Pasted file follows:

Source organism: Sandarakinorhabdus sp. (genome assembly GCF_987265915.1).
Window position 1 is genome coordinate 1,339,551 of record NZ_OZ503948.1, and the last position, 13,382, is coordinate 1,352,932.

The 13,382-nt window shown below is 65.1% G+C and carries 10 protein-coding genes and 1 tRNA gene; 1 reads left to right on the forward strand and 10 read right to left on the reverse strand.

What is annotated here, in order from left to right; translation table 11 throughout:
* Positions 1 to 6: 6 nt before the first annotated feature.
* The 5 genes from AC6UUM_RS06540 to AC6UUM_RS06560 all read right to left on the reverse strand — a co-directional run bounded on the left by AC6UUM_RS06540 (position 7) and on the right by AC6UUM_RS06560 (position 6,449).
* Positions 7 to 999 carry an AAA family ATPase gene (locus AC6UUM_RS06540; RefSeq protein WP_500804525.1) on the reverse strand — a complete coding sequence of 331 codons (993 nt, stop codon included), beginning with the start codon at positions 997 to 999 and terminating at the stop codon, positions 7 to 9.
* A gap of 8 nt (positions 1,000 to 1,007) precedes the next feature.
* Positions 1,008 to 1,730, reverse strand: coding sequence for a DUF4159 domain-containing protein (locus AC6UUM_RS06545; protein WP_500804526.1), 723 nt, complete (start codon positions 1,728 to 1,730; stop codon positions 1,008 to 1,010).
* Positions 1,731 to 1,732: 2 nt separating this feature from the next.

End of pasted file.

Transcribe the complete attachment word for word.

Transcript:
Source organism: Sandarakinorhabdus sp. (genome assembly GCF_987265915.1).
Window position 1 is genome coordinate 1,339,551 of record NZ_OZ503948.1, and the last position, 13,382, is coordinate 1,352,932.

The 13,382-nt window shown below is 65.1% G+C and carries 10 protein-coding genes and 1 tRNA gene; 1 reads left to right on the forward strand and 10 read right to left on the reverse strand.

What is annotated here, in order from left to right; translation table 11 throughout:
* Positions 1 to 6: 6 nt before the first annotated feature.
* The 5 genes from AC6UUM_RS06540 to AC6UUM_RS06560 all read right to left on the reverse strand — a co-directional run bounded on the left by AC6UUM_RS06540 (position 7) and on the right by AC6UUM_RS06560 (position 6,449).
* Positions 7 to 999 carry an AAA family ATPase gene (locus AC6UUM_RS06540; RefSeq protein WP_500804525.1) on the reverse strand — a complete coding sequence of 331 codons (993 nt, stop codon included), beginning with the start codon at positions 997 to 999 and terminating at the stop codon, positions 7 to 9.
* A gap of 8 nt (positions 1,000 to 1,007) precedes the next feature.
* Positions 1,008 to 1,730, reverse strand: coding sequence for a DUF4159 domain-containing protein (locus AC6UUM_RS06545; protein WP_500804526.1), 723 nt, complete (start codon positions 1,728 to 1,730; stop codon positions 1,008 to 1,010).
* Positions 1,731 to 1,732: 2 nt separating this feature from the next.